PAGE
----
Fantastic podcast (MP3) featuring David Skeel, a corporate law professor at the University of Pennsylvania Law School. Skeel’s take on the administration’s handling of the auto bankruptcies is unsparing:
Essentially what this sale is, is a reorganization plan, and the basic rule in the case law on sales of assets in bankruptcy is you can only do a pure sale. You can’t do a stealth reorganization plan. You can’t short-circuit the bankruptcy process through a sale. And if there ever was a stealth reorganization plan that really is deciding what everyone gets, this is it. […]
For me, one of the big issues with the approval of the sale of Chrysler is whether other debtors are going to be able to do the same thing, and whether this is going to create a risk of really manipulative transactions, and I think it may. I think the next bankruptcies down the pike might try to use some similar maneuvers, which have the effect of short-circuiting the bankruptcy process. […]
I think the danger is if other corporations try to take a cue from what the government’s doing with Chrysler and GM is: ABC Corp. files for bankruptcy. Insiders of the company decide they want to sell the company to themselves on the cheap. They set up the new entity called New ABC Company. They decide which creditors they like, and they allow those creditors to participate in the new entity, and they do a quick sale in bankruptcy.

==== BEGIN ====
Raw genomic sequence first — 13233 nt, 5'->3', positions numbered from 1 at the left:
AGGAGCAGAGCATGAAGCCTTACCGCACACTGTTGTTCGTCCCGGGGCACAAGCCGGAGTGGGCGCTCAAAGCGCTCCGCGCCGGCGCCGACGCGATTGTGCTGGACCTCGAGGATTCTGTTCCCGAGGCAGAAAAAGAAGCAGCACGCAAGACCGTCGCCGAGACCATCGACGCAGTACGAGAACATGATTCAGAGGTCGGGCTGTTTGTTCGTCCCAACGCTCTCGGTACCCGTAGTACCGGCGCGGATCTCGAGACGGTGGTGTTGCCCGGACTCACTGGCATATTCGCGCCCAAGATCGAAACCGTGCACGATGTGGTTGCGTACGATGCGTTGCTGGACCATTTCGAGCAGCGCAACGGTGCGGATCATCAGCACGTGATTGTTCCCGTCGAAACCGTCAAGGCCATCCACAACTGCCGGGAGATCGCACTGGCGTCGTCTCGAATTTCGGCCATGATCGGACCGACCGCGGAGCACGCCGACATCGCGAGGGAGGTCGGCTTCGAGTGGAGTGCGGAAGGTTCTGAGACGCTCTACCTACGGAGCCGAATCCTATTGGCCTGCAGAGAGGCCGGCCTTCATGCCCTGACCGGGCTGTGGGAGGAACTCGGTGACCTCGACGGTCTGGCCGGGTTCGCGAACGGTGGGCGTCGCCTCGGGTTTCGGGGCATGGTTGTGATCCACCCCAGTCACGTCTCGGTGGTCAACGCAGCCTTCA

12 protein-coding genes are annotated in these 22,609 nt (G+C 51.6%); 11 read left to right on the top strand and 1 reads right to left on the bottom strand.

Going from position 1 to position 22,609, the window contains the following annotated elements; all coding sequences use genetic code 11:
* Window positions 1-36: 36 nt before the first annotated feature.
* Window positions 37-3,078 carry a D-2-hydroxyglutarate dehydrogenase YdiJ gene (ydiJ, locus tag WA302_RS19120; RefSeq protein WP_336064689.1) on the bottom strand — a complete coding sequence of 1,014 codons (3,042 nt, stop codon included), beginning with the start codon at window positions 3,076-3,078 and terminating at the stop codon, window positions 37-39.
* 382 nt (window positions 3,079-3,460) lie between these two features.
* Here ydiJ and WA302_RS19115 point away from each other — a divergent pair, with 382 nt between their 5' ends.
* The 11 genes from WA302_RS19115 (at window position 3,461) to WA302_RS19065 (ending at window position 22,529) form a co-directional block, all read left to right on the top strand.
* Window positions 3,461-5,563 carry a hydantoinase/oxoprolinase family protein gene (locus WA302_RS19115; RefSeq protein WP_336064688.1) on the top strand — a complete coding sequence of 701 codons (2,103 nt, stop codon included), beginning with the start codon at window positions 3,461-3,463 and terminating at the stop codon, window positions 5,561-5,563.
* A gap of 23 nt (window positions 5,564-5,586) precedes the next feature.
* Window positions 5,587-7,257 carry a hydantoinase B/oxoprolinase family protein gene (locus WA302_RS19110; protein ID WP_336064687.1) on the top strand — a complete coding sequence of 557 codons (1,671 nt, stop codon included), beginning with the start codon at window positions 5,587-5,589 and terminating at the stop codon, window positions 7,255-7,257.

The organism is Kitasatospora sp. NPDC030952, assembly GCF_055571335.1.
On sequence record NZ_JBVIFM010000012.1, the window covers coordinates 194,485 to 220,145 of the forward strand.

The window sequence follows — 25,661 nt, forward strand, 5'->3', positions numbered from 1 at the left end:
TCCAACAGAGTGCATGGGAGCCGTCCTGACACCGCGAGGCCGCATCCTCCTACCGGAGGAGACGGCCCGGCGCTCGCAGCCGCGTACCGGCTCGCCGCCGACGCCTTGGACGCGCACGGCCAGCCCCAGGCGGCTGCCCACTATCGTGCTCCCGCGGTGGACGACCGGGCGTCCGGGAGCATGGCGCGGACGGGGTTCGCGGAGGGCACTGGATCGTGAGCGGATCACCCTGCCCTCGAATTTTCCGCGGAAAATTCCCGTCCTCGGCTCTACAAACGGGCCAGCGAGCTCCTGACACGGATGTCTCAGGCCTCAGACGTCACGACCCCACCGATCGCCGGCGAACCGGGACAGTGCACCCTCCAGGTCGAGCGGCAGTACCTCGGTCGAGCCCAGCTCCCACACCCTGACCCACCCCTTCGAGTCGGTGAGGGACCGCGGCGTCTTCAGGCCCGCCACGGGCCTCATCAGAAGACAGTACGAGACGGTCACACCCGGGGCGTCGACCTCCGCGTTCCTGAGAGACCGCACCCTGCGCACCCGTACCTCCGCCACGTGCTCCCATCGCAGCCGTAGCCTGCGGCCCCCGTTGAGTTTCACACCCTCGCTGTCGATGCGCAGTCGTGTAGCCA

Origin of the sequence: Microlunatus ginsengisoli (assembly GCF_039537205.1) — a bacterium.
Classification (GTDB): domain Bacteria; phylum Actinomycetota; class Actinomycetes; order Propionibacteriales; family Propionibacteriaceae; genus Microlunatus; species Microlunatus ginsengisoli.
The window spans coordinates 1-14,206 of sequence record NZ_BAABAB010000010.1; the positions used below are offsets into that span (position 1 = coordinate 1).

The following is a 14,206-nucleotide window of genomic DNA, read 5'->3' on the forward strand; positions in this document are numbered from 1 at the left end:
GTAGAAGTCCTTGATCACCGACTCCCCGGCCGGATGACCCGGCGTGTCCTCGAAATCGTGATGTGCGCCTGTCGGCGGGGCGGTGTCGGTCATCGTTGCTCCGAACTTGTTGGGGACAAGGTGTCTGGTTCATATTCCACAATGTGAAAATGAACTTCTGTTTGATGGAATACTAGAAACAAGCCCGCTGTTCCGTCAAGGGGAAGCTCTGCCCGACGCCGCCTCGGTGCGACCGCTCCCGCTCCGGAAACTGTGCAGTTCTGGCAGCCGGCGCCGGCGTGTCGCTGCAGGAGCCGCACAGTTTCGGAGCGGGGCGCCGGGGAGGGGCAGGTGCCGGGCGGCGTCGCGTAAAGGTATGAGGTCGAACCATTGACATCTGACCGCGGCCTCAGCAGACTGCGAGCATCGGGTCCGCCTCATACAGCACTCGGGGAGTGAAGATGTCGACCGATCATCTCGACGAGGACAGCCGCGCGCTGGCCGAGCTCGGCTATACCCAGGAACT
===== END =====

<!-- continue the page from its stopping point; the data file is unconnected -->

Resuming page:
Also, gotta love Indiana’s Richard Mourdock (PDF): “‘Hoosier retirees and taxpayers are being deprived of millions of dollars in their funds while a foreign corporation [Fiat] receives a windfall at no cost, this is not equitable,’ stated [Indiana state] Treasurer Mourdock.” He also called the administration’s actions “unprecedented and illegal.”
Hoosier retirees and taxpayers . . . doesn’t exactly square with Obama administration’s depiction of its opponents as a bunch of Wall Street vultures.